It remains remarkable how a concept as familiar as democracy is misunderstood, even by experts who daily comment in the media about it. The basis of this misunderstanding is the confusion between the procedural and substantive aspects of democracy.
The procedural part of democracy is a necessary but not sufficient condition for a full-fledged democracy. This refers to requirements such as multi-party systems, regular free and fair elections, a parliament that makes laws, the separation of powers between the legislative, executive and judicial powers, and a government administration that governs the country legally and under the direction of the elected government. A constitution primarily contains the procedural “rule book” of a country’s system of government, almost like a rule book of rugby that regulates the game, but does not determine who wins. The mistake that many supporters of a constitutional democracy make, is to think that their team will win the game with a good rule book. Consequently, constitutional authority was overestimated during the constitutional negotiations, and the decisive influence of political power was underestimated. As a result, great confusion arose between a constitution as a political procedural rule book, and the outcome of the political “game”, which is the essence of democracy. People thought compliance with the rules would ensure a fair game.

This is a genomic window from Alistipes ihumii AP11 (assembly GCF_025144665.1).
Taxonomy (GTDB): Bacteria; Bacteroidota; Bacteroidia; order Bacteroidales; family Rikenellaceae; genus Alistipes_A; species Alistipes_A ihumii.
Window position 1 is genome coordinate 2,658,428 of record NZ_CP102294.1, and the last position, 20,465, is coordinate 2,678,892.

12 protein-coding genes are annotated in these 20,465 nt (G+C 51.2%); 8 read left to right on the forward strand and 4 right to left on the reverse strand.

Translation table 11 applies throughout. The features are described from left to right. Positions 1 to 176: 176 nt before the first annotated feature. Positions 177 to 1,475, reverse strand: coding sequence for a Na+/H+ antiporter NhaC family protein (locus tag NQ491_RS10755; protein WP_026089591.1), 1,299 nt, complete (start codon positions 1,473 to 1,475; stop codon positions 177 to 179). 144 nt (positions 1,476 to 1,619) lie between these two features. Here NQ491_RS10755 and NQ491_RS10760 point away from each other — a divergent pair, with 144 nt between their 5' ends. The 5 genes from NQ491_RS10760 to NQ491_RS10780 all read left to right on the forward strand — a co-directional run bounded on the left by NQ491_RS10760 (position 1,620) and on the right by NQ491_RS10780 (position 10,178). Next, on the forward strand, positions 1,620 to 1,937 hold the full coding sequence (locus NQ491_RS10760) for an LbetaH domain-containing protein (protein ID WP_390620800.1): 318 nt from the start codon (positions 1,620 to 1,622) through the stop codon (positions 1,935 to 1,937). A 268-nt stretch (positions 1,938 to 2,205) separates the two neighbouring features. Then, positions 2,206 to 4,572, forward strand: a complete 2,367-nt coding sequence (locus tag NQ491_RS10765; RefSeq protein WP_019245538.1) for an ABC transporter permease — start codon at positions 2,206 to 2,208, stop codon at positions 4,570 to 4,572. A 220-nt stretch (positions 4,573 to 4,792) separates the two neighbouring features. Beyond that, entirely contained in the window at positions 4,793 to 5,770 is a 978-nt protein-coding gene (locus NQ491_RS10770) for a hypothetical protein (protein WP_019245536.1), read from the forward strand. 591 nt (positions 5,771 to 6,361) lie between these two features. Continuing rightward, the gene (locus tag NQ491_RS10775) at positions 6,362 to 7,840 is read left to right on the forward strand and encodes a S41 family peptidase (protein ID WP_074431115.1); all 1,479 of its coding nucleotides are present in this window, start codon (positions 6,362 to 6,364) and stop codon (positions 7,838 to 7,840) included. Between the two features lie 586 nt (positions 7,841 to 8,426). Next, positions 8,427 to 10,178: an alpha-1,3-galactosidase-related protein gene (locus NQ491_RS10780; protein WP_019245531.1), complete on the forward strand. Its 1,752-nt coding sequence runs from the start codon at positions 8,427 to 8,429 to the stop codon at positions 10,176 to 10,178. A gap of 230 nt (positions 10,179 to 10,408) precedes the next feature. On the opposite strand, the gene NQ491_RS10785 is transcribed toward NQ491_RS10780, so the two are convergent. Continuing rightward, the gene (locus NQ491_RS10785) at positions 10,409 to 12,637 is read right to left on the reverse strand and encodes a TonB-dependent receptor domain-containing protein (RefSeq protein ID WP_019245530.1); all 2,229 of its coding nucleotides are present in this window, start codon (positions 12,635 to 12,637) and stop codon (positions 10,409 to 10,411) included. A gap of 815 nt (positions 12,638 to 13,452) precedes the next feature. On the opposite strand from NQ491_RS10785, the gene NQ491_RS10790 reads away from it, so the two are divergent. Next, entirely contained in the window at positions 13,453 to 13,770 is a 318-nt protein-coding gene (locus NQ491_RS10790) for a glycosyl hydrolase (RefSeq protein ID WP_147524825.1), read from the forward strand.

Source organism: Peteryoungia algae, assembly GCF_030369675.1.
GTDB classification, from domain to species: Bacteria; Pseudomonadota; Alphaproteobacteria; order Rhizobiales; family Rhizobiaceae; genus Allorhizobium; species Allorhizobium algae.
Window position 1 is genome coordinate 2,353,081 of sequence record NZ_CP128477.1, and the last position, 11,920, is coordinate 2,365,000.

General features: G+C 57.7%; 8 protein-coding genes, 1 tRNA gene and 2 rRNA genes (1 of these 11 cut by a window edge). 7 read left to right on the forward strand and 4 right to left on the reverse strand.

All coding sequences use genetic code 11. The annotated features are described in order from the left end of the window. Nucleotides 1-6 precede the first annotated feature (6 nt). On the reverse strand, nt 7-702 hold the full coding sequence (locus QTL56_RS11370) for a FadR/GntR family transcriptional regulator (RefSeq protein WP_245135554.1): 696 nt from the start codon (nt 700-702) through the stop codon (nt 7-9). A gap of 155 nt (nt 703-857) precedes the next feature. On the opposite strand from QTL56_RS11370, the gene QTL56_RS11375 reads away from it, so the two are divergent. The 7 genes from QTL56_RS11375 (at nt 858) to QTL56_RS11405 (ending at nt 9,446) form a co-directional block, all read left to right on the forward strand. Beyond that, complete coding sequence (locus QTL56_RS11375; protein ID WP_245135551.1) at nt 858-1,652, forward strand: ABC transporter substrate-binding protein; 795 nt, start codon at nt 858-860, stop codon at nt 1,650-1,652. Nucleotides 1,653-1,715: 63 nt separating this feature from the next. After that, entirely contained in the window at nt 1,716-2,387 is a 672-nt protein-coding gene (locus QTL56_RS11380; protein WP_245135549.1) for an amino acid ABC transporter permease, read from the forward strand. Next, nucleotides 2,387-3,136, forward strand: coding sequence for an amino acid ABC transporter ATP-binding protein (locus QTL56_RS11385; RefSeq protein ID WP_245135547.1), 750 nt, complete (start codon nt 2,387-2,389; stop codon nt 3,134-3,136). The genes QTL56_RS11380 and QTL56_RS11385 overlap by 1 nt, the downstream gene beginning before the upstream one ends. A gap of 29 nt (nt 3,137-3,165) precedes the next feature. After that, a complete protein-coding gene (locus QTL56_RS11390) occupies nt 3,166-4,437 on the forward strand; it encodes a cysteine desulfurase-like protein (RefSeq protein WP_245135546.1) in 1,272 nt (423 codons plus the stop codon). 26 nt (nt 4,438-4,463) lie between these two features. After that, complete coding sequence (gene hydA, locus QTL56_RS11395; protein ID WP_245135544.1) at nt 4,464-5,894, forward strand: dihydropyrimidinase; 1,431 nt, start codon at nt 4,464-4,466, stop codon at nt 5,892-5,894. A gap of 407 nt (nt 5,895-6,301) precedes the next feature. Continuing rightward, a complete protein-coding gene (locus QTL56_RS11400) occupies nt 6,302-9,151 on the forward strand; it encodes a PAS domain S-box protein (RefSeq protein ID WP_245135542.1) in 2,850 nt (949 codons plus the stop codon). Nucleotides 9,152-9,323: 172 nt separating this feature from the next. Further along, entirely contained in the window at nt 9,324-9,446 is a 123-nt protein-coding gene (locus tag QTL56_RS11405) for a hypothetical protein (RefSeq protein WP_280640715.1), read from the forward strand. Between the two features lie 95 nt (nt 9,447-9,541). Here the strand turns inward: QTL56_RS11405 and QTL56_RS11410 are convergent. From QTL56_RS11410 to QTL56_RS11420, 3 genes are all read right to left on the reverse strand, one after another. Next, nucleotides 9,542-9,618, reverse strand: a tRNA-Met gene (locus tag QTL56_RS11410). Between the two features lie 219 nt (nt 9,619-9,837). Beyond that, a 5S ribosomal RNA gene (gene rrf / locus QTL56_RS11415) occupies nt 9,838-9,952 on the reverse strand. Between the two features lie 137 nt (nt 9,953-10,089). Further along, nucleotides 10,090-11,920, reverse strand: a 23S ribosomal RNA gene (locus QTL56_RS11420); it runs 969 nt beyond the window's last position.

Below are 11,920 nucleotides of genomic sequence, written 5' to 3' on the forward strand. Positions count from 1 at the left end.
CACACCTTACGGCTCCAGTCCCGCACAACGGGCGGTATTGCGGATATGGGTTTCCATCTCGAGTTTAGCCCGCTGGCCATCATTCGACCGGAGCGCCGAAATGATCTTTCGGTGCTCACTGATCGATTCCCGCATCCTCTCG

But the essence of a democracy is freedom, and not only compliance with the procedural political game rules, as in electoral democracies. This happens where countries indeed have reasonably free and fair elections, but where the elected government rules in an undemocratic way, as in Zimbabwe. A constitutional democracy exists with the very purpose to protect the freedom of all, and not to force the power of the majority upon society via government power. Democracy is thus not equal to freedom; and freedom without democracy is possible and has occurred in many countries. The best-known examples are the former “Democratic People’s Republics” of the former Eastern Block countries, and the many mock democracies in Africa. This kind of “autocratic democracy” arises where democratically elected governments restrict the freedom of their citizens (such as business people) by rules such as who or what race they may have as shareholders, managers, employees, suppliers and even customers; and also by imposing sky high taxes which virtually amount to “legal theft”.
This also applies to issues such as education, where the Minister of Education disregards the freedom of schools, and even attempts to obliterate schools by forcing them to merge with poor public schools that are located geographically far from them. This is undemocratic domination, and not democratic freedom. In the same vein it may be asked whether it is true freedom and democracy if the president – the leader of the majority party – makes key appointments, such as the country’s judges, heads of all public enterprises such as ZCCM-IH and the ZNBC , the head of the ZA and ZAF, directors-general of government departments, ZRA, the provincial ministers and the heads of constitutional institutions such as the Public Protector, Auditor General and the National Prosecuting Authority. Constitutionally, most of these appointments are made directly by the president, and others indirectly after consultation with parliament or a minister.